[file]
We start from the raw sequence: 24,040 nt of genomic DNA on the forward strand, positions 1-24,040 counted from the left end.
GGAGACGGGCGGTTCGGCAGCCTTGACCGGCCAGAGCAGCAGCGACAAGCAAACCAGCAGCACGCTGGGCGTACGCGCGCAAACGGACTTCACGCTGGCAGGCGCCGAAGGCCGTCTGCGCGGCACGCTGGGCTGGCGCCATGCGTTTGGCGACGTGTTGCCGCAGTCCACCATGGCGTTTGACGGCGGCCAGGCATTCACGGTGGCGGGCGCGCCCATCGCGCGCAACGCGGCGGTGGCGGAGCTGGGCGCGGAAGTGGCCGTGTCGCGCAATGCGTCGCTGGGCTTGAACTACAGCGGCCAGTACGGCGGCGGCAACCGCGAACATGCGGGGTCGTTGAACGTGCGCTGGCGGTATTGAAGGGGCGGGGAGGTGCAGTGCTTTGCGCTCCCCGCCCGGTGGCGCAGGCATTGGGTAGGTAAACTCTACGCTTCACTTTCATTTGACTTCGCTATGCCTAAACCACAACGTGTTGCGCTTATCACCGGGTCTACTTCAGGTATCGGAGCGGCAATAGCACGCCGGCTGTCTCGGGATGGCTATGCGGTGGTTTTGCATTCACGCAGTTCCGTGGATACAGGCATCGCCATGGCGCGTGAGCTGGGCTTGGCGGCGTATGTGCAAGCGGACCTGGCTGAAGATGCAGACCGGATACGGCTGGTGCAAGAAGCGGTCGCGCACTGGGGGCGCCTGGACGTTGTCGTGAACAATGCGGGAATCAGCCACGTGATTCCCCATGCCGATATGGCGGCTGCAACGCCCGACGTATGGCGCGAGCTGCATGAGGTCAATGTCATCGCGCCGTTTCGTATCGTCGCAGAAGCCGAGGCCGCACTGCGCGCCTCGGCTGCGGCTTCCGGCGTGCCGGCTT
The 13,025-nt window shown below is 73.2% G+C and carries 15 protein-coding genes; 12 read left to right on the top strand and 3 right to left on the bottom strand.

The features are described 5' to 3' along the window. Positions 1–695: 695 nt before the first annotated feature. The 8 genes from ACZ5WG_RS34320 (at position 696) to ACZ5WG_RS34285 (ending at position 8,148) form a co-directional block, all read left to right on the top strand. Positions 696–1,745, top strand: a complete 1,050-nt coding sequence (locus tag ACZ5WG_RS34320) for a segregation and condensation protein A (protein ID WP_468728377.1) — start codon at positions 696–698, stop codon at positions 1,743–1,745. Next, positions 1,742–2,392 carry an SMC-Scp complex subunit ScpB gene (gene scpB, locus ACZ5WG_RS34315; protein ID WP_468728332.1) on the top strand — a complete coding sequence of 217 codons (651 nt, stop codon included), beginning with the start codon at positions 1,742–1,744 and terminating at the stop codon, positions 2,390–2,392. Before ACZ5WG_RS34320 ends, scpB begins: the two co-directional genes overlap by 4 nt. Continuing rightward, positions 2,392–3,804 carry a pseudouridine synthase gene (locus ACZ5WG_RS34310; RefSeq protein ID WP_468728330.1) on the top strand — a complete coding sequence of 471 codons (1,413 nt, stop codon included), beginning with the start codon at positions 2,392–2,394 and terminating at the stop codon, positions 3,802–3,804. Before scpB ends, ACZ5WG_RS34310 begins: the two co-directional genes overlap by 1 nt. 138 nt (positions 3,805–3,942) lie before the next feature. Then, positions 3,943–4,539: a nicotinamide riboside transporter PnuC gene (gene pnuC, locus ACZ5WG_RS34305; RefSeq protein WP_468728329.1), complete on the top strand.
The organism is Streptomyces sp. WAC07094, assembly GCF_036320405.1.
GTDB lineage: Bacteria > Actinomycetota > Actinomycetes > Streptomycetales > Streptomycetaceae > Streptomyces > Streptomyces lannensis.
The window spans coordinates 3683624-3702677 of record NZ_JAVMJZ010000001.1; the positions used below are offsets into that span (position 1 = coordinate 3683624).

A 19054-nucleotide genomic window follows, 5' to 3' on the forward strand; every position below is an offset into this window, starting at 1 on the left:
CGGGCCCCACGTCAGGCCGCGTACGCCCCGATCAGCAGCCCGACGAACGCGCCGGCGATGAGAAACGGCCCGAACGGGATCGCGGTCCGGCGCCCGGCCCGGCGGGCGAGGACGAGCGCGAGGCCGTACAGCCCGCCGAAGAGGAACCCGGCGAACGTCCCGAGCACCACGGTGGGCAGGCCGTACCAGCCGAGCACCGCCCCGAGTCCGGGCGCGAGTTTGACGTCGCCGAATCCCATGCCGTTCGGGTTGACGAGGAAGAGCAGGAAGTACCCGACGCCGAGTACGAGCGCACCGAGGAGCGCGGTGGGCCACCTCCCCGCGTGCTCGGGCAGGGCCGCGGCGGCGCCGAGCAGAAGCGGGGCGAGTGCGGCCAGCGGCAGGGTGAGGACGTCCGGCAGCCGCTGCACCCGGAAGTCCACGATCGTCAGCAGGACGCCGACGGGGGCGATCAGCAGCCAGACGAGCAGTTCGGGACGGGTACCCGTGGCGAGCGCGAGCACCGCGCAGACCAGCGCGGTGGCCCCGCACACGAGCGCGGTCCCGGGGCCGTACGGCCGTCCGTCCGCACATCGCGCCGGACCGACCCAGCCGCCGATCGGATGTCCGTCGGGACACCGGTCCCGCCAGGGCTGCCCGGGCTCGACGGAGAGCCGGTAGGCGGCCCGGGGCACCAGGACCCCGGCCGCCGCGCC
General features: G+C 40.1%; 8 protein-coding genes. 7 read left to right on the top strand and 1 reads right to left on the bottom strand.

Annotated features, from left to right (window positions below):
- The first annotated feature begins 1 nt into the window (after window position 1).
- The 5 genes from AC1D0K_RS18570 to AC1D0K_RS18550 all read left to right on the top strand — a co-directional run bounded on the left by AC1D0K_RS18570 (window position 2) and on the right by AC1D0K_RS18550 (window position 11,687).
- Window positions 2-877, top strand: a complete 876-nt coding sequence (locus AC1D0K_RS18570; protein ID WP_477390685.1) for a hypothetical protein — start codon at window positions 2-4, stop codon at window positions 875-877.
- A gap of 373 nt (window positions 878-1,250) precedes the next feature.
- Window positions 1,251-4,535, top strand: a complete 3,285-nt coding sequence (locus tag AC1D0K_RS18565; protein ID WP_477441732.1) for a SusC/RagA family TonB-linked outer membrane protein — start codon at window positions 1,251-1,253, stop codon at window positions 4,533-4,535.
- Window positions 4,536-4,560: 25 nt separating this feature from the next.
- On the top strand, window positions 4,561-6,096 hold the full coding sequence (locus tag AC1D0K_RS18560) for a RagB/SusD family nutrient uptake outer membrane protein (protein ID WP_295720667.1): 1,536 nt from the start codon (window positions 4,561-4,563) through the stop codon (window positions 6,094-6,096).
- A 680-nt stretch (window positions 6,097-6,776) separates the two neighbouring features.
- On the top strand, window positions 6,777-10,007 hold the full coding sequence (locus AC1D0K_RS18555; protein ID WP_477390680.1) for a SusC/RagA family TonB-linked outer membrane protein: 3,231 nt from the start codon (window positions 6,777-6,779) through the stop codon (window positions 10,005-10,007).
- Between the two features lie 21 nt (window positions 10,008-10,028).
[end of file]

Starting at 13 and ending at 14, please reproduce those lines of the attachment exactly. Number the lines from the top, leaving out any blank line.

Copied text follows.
- The 5 genes from AC1D0K_RS18570 to AC1D0K_RS18550 all read left to right on the top strand — a co-directional run bounded on the left by AC1D0K_RS18570 (window position 2) and on the right by AC1D0K_RS18550 (window position 11,687).
- Window positions 2-877, top strand: a complete 876-nt coding sequence (locus AC1D0K_RS18570; protein ID WP_477390685.1) for a hypothetical protein — start codon at window positions 2-4, stop codon at window positions 875-877.